15 October 2015 14:24:08 IST

Hero has not forgotten

So when you get to work on a brand in the not too distant future, ask yourself the question: What does this brand stand for?

A couple of days ago, I saw an ad that took me back in time. Some thirty-odd years ago. It was an ad for Hero Splendour with the magical, yet, old headline: “Fill it, shut it, forget it”, where the manufacturer claimed superior fuel economy, a claim they have been making since 1985. Incidentally, the brand claimed 102.5 kms per litre which has been refuted by its erstwhile partner Honda Motors.

But how did this platform of ‘fuel economy’ begin?

Let me take you back in time, to the year 1985, when I was a young account executive handling the IndSuzuki motorcycle account. (The brand later modified itself to become TVS Suzuki and even later to TVS Motor company). IndSuzuki had two principal competitors at that time – the Hero Honda CD100 and the Yamaha RX100. These were the new generation motor cycles that the young, middle-class Indian was newly experiencing after years of living in an economy hurt by scarcity.

The Hero Honda CD100 was a path breaking ad at that time .

It claimed 80-kms-per litre and took the market by storm. Though the TVS Suzuki management felt that four stroke engines would not make an impact on the market, the brand and the technology stormed the market.

Obsessed with fuel economy

It is this property of fuel economy that the brand has latched on to date.

India and Indians have always been obsessed with fuel economy.

We believe we are a prudent race and advertisers and advertising agencies have been quick to capitalise on this. I am sure you all remember the ads done by Maruti Suzuki in the passenger car segment of visitors to a luxury yacht and to the NASA centre where a typical Indian consumer asks “ Kitna Deti Hai? ”. ( Watch ad 2)

Own a word in the consumer’s mind

I know that management students like you, don’t have time to read books. I don’t blame you; for that as so much information is available online, a luxury that was unheard of when I was a management student.

Our only recourse to knowledge then was the library, though, in your case, despite the availability of eBooks, I must insist that you read this one book on marketing called Positioning, the battle for the consumer’s mind by Al Ries and Jack Trout.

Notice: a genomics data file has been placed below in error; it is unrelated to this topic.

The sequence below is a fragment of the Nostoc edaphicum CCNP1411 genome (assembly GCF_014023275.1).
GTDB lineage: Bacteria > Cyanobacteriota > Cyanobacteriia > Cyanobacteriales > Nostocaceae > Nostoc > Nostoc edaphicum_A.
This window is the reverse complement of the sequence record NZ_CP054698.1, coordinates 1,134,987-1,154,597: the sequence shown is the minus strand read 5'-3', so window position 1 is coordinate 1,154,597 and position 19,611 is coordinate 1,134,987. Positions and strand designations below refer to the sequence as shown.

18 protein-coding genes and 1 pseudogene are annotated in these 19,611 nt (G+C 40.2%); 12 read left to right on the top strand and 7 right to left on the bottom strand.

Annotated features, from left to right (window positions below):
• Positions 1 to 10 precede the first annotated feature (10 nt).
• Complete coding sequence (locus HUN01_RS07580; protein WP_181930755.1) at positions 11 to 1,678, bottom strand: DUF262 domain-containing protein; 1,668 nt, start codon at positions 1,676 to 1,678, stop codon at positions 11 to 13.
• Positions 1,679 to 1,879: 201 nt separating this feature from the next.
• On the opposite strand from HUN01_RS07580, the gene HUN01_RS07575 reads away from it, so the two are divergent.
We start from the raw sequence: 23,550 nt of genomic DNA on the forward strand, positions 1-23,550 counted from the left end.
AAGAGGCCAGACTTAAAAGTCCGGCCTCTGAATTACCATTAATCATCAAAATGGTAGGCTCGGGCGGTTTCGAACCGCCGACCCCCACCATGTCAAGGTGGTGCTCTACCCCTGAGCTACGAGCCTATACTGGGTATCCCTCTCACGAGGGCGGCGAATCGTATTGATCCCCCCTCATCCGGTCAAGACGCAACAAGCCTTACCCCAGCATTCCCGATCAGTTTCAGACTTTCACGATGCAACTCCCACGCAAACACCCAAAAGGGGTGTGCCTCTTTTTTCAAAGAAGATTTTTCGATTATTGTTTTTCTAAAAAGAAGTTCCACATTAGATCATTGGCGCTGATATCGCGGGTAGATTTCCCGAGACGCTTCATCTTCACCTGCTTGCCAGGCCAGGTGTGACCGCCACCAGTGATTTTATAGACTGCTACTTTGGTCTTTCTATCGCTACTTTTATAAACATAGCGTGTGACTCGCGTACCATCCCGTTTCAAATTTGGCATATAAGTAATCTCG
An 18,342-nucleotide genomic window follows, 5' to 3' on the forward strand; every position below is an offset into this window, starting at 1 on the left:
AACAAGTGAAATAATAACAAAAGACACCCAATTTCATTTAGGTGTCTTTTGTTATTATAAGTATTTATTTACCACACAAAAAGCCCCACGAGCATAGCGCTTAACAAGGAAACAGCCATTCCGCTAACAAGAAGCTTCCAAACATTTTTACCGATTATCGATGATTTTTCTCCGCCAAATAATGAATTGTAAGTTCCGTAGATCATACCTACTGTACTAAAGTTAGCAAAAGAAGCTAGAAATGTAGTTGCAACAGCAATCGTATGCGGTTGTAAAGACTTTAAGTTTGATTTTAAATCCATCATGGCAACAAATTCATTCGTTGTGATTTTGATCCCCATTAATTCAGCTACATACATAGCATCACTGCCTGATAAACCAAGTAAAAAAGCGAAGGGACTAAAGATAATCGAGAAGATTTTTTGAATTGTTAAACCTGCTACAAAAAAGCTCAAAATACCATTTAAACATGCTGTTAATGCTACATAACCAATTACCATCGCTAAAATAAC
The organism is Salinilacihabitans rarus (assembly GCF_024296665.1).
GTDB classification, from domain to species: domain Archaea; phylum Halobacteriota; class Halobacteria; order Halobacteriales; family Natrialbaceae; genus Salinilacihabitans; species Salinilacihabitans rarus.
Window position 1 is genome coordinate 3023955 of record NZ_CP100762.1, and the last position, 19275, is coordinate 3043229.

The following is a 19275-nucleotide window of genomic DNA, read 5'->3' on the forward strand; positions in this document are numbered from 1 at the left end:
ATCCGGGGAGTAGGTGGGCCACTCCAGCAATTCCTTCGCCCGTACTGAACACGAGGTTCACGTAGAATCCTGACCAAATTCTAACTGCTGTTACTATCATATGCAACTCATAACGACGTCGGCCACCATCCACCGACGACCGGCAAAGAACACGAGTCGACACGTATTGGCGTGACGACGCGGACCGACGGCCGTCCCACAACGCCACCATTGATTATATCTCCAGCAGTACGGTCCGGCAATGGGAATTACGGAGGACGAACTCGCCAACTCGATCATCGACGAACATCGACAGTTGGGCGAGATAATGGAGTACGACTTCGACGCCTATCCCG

The authors strongly advocate the owning of one word in the consumer’s mind that they associate with your brand, in their chapter titled: the law of the word is the car brand Volvo . Volvo strongly owns the word “ safety ” and this commercial highlights this feature.

Capturing the consumers psyche

Mind you, it is not like other cars are less safe. All cars have features which make them safe for driving. But Volvo through a combination of consistent communication has taken the safety slot in the consumer’s mind, much the same way as Maruti Suzuki and Hero Honda have taken the fuel economy slot in the Indian consumer’s mind.

Is it easy to do this? It is certainly is not easy to do this, otherwise more brands would be doing it. Even if you do it for a short period of time, the environment and competition could make you lose it. Volkswagen used to own the ‘ reliability’ platform' in the consumer’s minds and yet in the recent past it seems to have lost that position of eminence it had in the consumer’s mind.

So how do you compare this? Remember, that positioning is a competitive statement. It is your way of standing out from the other competitors in the same field. Carefully evaluate what the competition is saying and arrive at a position that is unique, distinctive and relevant to the consumer. Remember too that it has to be relevant to the consumer. Research can help you here. Remember too that the sharply positioned brands cannot be everything to everybody.

Positioning means sacrifice and when you take a stand you may actually put off certain sections of the market. Look at what this brand is doing - it is clearly targeting women and this may upset men. But it is a strategic choice .

And, finally, ask yourself the question: Can I realistically aspire for the position or is it already taken in the consumer’s mind. For years I used to argue with BPL that the technology platform would not work for it as when you asked the consumer which company stood for technology in TVs in the nineties they all said Sony.

So all the money BPL ended up spending on claiming that technology was their competitive edge was all in vain. Sadly, the realisation was a bit late in the day.

So when you get to work on a brand in the not too distant future, ask yourself the question: What does this brand stand for? If not what should it stand for?

And most importantly think long term.

To read more from the Third Umpire section, click here .